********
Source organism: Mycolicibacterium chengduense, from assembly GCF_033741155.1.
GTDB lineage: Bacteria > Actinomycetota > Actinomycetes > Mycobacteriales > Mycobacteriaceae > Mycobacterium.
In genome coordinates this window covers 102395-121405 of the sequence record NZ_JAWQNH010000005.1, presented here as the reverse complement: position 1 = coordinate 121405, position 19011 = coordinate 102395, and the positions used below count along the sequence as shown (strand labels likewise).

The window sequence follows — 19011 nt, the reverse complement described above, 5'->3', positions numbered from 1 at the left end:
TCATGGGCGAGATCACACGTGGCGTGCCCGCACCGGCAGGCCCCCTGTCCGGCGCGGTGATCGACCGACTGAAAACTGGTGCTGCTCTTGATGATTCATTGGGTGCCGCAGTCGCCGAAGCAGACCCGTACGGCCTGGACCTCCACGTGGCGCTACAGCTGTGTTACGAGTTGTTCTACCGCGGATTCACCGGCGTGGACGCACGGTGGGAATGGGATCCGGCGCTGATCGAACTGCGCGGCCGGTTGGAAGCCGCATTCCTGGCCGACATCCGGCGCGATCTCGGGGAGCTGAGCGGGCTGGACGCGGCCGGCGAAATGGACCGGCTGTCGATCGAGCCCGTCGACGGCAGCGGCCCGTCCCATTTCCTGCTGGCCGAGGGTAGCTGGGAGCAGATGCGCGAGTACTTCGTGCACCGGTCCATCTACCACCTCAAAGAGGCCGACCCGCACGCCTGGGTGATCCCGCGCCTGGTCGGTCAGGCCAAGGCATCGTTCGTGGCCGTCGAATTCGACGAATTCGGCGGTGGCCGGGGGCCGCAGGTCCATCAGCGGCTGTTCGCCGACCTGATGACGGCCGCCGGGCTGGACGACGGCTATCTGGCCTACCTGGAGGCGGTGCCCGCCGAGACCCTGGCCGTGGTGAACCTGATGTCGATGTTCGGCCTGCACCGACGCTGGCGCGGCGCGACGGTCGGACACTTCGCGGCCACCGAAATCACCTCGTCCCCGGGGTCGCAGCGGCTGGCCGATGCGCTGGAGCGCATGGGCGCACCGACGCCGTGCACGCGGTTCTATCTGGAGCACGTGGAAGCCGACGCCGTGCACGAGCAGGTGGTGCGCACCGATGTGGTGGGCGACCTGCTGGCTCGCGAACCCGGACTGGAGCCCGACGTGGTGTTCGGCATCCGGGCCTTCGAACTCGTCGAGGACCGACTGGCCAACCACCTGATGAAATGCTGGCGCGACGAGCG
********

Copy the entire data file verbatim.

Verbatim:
Source organism: Mycolicibacterium chengduense, from assembly GCF_033741155.1.
GTDB lineage: Bacteria > Actinomycetota > Actinomycetes > Mycobacteriales > Mycobacteriaceae > Mycobacterium.
In genome coordinates this window covers 102395-121405 of the sequence record NZ_JAWQNH010000005.1, presented here as the reverse complement: position 1 = coordinate 121405, position 19011 = coordinate 102395, and the positions used below count along the sequence as shown (strand labels likewise).

The window sequence follows — 19011 nt, the reverse complement described above, 5'->3', positions numbered from 1 at the left end:
TCATGGGCGAGATCACACGTGGCGTGCCCGCACCGGCAGGCCCCCTGTCCGGCGCGGTGATCGACCGACTGAAAACTGGTGCTGCTCTTGATGATTCATTGGGTGCCGCAGTCGCCGAAGCAGACCCGTACGGCCTGGACCTCCACGTGGCGCTACAGCTGTGTTACGAGTTGTTCTACCGCGGATTCACCGGCGTGGACGCACGGTGGGAATGGGATCCGGCGCTGATCGAACTGCGCGGCCGGTTGGAAGCCGCATTCCTGGCCGACATCCGGCGCGATCTCGGGGAGCTGAGCGGGCTGGACGCGGCCGGCGAAATGGACCGGCTGTCGATCGAGCCCGTCGACGGCAGCGGCCCGTCCCATTTCCTGCTGGCCGAGGGTAGCTGGGAGCAGATGCGCGAGTACTTCGTGCACCGGTCCATCTACCACCTCAAAGAGGCCGACCCGCACGCCTGGGTGATCCCGCGCCTGGTCGGTCAGGCCAAGGCATCGTTCGTGGCCGTCGAATTCGACGAATTCGGCGGTGGCCGGGGGCCGCAGGTCCATCAGCGGCTGTTCGCCGACCTGATGACGGCCGCCGGGCTGGACGACGGCTATCTGGCCTACCTGGAGGCGGTGCCCGCCGAGACCCTGGCCGTGGTGAACCTGATGTCGATGTTCGGCCTGCACCGACGCTGGCGCGGCGCGACGGTCGGACACTTCGCGGCCACCGAAATCACCTCGTCCCCGGGGTCGCAGCGGCTGGCCGATGCGCTGGAGCGCATGGGCGCACCGACGCCGTGCACGCGGTTCTATCTGGAGCACGTGGAAGCCGACGCCGTGCACGAGCAGGTGGTGCGCACCGATGTGGTGGGCGACCTGCTGGCTCGCGAACCCGGACTGGAGCCCGACGTGGTGTTCGGCATCCGGGCCTTCGAACTCGTCGAGGACCGACTGGCCAACCACCTGATGAAATGCTGGCGCGACGAGCG